Climate change is the overarching environmental issue of our time, but in order to achieve the end goal of carbon reduction climate funders are increasingly targeting niche issues. Many foundations have pledged money to support causes like indigenous land rights as a way to mitigate climate change. With 24% of greenhouse gas emissions coming from agriculture, deforestation, and other land use, conservation at the local level is beginning to be seen as a key piece of the larger puzzle.

Grantseekers working in areas as diverse as recycling, local food, and environmental justice may find climate funders more receptive than ever before to smaller scale action. Groups like the Alaska Conservation Foundation have redirected efforts increasingly toward local indigenous groups and city governments. The William and Flora Hewlett Foundation has given to a small bike sharing program in the Silicon Valley. The Richard King Mellon Foundation also works on projects as small as creating trails and enhancing parks.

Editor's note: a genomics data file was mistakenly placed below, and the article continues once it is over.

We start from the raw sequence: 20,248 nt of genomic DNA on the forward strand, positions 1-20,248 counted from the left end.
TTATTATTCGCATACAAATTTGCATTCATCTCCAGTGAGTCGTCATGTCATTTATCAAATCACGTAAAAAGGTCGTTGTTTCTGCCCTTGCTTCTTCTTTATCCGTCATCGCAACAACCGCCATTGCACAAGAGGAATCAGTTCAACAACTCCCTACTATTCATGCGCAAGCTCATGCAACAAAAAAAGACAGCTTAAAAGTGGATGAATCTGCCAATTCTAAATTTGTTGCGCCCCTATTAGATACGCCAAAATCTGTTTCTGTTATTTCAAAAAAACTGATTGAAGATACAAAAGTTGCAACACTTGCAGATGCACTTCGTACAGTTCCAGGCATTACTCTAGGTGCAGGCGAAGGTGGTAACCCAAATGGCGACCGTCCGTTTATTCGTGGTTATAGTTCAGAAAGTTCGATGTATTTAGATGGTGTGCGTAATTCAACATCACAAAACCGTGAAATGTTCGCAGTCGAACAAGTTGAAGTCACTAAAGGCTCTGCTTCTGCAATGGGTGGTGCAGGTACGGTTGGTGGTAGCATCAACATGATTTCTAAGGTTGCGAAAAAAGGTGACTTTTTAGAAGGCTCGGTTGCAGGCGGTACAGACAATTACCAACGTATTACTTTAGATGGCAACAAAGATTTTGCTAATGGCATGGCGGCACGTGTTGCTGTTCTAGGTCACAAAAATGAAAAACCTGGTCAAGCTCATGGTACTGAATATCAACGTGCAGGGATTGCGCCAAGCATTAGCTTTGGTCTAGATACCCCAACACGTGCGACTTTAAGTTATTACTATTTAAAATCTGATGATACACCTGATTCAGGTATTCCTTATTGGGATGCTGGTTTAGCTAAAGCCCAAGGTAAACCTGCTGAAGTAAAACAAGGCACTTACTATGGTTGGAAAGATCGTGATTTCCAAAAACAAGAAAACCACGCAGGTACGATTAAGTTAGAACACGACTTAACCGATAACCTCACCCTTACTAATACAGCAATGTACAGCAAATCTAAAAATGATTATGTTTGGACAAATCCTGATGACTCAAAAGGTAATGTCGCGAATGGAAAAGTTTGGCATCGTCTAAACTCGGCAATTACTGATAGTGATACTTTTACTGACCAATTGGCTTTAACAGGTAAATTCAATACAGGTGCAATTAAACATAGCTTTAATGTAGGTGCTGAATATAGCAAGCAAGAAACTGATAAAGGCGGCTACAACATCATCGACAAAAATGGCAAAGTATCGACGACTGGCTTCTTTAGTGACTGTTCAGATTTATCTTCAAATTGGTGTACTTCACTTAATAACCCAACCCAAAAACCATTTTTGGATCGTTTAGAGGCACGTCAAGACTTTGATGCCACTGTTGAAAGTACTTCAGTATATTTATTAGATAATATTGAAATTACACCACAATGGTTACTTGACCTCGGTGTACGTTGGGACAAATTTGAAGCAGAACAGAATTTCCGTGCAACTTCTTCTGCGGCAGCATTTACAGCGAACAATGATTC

Other high-end funders whose work also encompasses small scale projects include Patagonia, which gives to causes like dam removal but also supports community-based green initiatives, and The Kendeda Fund, which offers funding to empower Native-led grassroots nonprofits. Environmental funding can come from the most unlikely sources. Companies as diverse and Ben & Jerry's, Wells Fargo, Cambria Estate Winery, and UPS provide grant money for green causes.

The possibilities are plentiful. A search in the “Environment and Animals” category on currently brings up more than 1,700 results. Searches can also be directed toward organizations that work in more focused areas, such as “endangered species,” “air/water quality,” and “watershed protection.” The large number of funders, as well as the amount of available cash, is destined to increase, according to the assessments of many observers. Combined with the possible reauthorization of The Land and Water Conservation Fund, a dark autumn for environmental advocates could turn into a bright future.

Action steps you can take today
  • Contact lawmakers and ask them to reauthorize the LWCF.
  • Visit and sort funders by appropriate keywords.